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Illuminating Ways to Manage Solar Manufacturing Quality Risks

Illuminating Ways to Manage Solar Manufacturing Quality Risks, Grant Reasor

The solar Investment Tax Credit (ITC) phase-out and Section 201 Solar Tariffs on the import of solar photovoltaic (PV) modules are creating a perfect storm for increased risk to U.S. utility-scale solar projects. As utilities, developers and owners accelerate activity to secure the maximum federal tax credit for solar installations, new manufacturers are coming online or increasing production to meet these demands in Taiwan, Thailand, the Philippines and Indonesia.

For utility-scale solar, now is the time to embrace project best practices to manage supply issues and monitor PV module and component quality.

Surging Demand Increases Risk

Increased demand for solar projects creates unique issues all along the manufacturing supply chain. With global manufacturers at capacity, production problems coupled with tight delivery schedules can cause shipment delays and an elevated chance of defective equipment being received.

With many components needed for solar facilities, PV module, tracker, inverter and other manufacturers are striving to open new factories quickly and are pre-selling manufacturing capacities. In some cases, manufacturers are outsourcing production, so it is essential that their standard quality controls remain in place.

Tight margins and extreme cost pressures can also increase project risk and affect production and construction quality.

Safeguard Component Quality

For utility-scale solar projects, a proactive approach to quality is necessary to make sure schedules can be achieved, costs can be managed and long-term operation secured.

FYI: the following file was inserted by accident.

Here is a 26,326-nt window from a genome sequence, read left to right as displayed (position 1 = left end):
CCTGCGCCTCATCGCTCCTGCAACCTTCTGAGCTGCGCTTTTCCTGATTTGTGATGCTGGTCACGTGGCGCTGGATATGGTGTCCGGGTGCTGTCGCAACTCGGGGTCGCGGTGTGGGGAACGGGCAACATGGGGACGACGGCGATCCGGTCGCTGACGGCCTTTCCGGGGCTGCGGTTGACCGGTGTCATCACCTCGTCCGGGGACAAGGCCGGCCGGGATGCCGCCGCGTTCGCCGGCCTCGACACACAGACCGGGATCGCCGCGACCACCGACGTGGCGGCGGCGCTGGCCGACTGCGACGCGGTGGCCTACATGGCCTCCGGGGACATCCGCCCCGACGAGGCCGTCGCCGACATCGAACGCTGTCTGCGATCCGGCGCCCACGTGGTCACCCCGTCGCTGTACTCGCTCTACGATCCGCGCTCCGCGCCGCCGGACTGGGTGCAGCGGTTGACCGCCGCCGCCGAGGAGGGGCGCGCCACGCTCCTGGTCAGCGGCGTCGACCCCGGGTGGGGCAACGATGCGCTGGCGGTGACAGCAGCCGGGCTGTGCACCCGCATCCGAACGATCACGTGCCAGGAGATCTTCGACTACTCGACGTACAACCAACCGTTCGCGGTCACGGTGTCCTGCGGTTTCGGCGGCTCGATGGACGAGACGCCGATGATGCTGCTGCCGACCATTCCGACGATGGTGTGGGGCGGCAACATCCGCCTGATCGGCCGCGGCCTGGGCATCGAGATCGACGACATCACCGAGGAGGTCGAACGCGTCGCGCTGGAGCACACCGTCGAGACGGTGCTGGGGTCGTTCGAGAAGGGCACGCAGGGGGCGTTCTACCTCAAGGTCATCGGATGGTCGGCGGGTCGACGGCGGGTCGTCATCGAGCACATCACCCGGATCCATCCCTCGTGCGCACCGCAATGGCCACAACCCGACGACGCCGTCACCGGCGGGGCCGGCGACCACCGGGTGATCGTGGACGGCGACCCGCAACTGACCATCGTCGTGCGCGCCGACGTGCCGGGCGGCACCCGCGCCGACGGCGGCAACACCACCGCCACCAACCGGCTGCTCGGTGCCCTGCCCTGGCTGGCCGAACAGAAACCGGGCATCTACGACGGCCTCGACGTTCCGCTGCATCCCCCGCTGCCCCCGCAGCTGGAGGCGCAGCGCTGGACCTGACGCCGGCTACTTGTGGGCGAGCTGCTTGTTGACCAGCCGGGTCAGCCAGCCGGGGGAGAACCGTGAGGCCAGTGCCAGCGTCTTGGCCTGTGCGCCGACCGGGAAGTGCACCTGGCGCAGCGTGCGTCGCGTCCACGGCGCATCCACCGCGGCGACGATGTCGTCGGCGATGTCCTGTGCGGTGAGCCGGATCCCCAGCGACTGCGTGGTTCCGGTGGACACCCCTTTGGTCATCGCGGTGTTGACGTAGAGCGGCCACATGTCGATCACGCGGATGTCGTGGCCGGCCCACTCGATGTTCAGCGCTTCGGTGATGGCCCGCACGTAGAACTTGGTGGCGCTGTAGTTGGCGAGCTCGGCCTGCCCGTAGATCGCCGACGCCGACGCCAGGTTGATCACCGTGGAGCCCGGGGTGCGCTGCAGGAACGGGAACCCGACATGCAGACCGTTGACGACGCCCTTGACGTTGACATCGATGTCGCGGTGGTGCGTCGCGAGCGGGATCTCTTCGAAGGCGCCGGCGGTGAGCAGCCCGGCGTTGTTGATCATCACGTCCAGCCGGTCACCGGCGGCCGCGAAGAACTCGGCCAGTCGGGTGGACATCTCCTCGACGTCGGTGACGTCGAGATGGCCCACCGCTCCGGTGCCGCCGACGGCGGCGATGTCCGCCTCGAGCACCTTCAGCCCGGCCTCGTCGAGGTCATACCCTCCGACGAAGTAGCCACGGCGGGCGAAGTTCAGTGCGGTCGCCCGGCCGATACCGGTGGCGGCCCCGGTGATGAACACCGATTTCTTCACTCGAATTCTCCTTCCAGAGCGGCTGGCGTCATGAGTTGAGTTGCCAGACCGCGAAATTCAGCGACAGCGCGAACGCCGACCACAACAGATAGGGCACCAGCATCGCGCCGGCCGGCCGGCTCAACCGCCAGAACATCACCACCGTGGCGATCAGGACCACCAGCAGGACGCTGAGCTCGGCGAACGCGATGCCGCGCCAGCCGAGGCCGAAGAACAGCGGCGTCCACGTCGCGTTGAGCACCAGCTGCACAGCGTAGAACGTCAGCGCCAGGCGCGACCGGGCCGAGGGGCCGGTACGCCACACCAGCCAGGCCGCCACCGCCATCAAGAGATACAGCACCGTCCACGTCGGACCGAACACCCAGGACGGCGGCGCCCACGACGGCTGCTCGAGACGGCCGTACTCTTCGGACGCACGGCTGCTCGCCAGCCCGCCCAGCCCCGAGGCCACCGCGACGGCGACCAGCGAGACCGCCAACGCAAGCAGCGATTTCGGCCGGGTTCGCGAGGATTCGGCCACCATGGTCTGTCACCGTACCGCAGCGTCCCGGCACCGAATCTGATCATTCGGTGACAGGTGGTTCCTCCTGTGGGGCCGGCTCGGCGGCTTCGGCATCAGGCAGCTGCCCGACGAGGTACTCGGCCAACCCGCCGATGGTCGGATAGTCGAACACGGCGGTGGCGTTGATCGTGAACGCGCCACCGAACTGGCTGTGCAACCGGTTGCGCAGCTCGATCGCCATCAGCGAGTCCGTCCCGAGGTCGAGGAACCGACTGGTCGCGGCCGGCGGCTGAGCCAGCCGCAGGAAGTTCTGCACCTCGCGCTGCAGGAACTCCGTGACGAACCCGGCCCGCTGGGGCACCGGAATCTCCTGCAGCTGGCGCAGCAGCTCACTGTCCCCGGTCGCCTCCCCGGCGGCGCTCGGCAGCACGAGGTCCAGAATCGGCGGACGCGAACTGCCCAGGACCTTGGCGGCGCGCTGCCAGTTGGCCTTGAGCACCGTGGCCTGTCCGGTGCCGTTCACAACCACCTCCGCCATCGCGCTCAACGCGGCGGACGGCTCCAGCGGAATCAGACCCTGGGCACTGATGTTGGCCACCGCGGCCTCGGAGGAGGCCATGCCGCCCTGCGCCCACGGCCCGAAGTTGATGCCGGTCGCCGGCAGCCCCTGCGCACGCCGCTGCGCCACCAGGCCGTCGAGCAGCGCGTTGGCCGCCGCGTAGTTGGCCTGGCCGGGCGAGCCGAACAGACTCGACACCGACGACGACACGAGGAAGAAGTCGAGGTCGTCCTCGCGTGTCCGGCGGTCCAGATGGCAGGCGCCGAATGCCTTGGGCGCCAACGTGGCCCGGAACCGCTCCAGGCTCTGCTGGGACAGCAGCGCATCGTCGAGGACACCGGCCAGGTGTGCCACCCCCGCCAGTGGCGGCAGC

• Stringent specifications: Be clear about the technical and performance requirements of manufactured products. Include language in all specifications and contractual documents that define the level of product design, quality and reliability to protect against equipment issues.
  • Due diligence: Perform sufficient due diligence on all equipment manufacturers. Understand supplier history, design and verification testing, quality controls, production scale and technologies, raw materials, technical audit processes and certifications.
  • Production monitoring: Commit to factory observation and monitoring of equipment production. Given the dynamic environment of facilities, understanding first-hand the quality processes and production techniques for modules, trackers, inverters, transformers and other components. In addition, commit to field observation of installation practices to verify conformance with project requirements and manufacturer requirements and recommendations.

Managing component quality is central to lowering project risk so that project goals can be achieved. Therefore, partnering with an experienced, quality-focused contractor to perform the design, engineering, procurement and construction of solar projects is essential to maintaining quality control.

 

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Grant Reasor
Written by Grant Reasor
Grant Reasor is a senior electrical engineer experienced in the solar photovoltaic (PV) industry. His background includes the design, testing, commissioning and troubleshooting of utility-scale PV inverters.

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